Until the late 18th century, the study of mollusks was based largely on shells. Very little research or published information existed about molluscan anatomy and soft tissues. Giuseppe Saverio Poli, recognized by many as the father of malacology, changed this with his monumental publication, Testacea utriusque Siciliae eorumque historia et anatome (1791-1827).
This entry was written by Linda Blancato, book lover and Adopt-a-Book supporter. I’ve always been a librarian at heart. My father was a master bookbinder who owned a bindery in Baltimore, Maryland. He instilled in his family a love and respect for all things related to books: the cover, the bindings, the pages, and of course the content. From a young age, I’ve always appreciated that the real value of books includes more »
In honor of National Aviation Day, Smithsonian Libraries (SIL) turns to a piece of history found in the Ramsey Room. Established by Franklin Delano Roosevelt in 1939, National Aviation Day is celebrated every year on August 19th, which is also the birthday of Orville Wright.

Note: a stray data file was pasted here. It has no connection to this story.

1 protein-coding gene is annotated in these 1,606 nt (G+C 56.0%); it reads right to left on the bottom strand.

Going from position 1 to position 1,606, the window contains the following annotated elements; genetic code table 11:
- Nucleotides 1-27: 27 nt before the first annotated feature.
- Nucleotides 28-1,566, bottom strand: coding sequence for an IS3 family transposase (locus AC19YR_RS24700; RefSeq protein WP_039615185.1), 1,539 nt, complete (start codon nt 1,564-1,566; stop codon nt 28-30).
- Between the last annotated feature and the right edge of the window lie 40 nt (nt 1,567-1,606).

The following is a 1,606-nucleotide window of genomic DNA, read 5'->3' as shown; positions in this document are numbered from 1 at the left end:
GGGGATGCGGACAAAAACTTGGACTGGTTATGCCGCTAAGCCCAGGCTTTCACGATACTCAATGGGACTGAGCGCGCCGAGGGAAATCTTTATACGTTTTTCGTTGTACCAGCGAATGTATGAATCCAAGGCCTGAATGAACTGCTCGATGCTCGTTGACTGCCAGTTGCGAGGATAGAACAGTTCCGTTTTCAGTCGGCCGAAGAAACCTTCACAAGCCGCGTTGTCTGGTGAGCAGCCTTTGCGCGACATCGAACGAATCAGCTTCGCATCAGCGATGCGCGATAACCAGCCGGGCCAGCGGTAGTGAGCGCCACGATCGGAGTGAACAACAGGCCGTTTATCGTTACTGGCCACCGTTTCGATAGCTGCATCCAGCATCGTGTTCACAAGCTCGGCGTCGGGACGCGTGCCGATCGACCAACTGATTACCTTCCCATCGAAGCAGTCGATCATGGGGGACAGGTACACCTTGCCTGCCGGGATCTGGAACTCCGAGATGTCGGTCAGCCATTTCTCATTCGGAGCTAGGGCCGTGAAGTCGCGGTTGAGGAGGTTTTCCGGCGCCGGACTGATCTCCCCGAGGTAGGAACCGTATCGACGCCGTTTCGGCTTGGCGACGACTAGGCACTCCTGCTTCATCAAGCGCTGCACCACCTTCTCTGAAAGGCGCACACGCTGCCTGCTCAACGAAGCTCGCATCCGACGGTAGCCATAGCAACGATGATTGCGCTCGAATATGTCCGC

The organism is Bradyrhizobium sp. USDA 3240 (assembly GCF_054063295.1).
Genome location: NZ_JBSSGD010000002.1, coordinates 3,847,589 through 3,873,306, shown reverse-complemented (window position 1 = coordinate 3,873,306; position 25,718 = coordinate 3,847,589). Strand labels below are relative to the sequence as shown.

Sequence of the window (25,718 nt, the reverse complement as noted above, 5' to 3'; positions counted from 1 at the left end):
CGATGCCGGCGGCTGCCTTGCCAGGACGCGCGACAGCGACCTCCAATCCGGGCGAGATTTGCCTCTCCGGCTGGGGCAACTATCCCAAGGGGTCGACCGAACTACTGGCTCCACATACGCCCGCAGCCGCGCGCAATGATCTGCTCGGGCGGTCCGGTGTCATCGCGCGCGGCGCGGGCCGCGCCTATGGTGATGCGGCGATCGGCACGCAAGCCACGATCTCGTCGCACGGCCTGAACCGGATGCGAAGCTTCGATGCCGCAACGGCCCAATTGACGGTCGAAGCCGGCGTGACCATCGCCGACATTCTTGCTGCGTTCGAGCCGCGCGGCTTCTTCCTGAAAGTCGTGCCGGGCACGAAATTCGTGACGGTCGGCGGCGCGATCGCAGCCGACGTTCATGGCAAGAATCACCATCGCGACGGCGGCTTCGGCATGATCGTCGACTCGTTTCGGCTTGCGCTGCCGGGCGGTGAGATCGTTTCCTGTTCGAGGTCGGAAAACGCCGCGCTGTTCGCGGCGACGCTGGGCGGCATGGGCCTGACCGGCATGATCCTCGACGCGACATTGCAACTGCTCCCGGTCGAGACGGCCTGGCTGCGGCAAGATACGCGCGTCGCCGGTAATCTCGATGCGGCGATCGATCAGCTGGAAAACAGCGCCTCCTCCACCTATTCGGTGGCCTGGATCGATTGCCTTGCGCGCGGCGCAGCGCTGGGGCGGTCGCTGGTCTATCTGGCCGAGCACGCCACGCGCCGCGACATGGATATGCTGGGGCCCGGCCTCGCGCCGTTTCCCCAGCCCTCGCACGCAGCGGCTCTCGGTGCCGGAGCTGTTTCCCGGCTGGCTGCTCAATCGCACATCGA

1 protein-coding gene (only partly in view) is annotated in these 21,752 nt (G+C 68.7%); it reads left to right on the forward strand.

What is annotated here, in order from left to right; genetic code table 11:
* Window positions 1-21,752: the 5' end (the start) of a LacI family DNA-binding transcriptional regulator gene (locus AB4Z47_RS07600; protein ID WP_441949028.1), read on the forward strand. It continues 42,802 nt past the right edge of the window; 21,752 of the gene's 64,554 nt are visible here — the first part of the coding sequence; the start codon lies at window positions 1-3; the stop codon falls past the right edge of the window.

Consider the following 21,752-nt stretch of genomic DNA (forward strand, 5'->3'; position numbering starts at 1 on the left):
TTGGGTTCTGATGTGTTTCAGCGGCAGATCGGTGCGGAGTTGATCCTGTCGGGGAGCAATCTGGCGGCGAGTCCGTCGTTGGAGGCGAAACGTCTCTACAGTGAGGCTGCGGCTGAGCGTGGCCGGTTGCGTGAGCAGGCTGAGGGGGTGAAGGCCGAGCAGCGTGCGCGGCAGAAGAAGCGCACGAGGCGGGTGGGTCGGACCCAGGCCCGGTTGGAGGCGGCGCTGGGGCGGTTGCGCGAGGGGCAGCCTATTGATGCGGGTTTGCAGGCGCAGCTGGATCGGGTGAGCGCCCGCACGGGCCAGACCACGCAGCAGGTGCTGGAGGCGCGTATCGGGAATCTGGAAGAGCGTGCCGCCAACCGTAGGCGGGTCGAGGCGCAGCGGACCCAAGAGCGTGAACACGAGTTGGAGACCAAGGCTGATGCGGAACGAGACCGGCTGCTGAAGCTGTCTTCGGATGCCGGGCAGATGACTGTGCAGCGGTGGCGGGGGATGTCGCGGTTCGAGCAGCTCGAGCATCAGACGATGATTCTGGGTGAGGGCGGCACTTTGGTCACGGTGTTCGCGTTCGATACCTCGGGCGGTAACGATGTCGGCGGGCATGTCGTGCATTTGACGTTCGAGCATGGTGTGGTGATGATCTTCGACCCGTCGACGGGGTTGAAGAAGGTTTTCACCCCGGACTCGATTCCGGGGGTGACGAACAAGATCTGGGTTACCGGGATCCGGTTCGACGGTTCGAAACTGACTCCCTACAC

Familiar with its waters, I was delighted when an early chart of the Chesapeake Bay, entitled Map of part of Virginia, Maryland, and Delaware of 1861, appeared in my cataloging queue. But then who doesn’t like looking at old maps? Getting absorbed in what is fanciful, long-gone or merely changed, and finding remnants of the well-known from a long association with the landscape. And reading any map on paper doesn’t happen every more »
Galileo Galilei, one of the most famous and important scientists of all time, a man whose ideas survived Roman Inquisition and house arrest, is going up against Jackson Pollock, Langston Hughes and others to determine who is the “Most Seriously Amazing” at the Smithsonian. In this second annual contest, units from around the Smithsonian have picked their most remarkable objects and are asking the public to vote for the best of the more »
This post was written by Lesley Parilla, database manager and cataloger for the Field Book Project. What is a library to do when it has fabulous materials to share with users, but making library records for each item requires significantly more time than a typical collection? This was the challenge of the Russell E. Train Africana collection. It contained materials with both broad public appeal and significant historical value, however content and more »
For many Americans, mid-summer is best spent by the shore; beaches and lakes are traditionally packed this time of year. And if you’re lucky, that little time by the water will involve a glimpse at some aquatic life — a sand crab, a sea star, perhaps a fish or two. If your summer sightings have inspired an interest in fish (or perhaps you want to save yourself the sunscreen and view some more »
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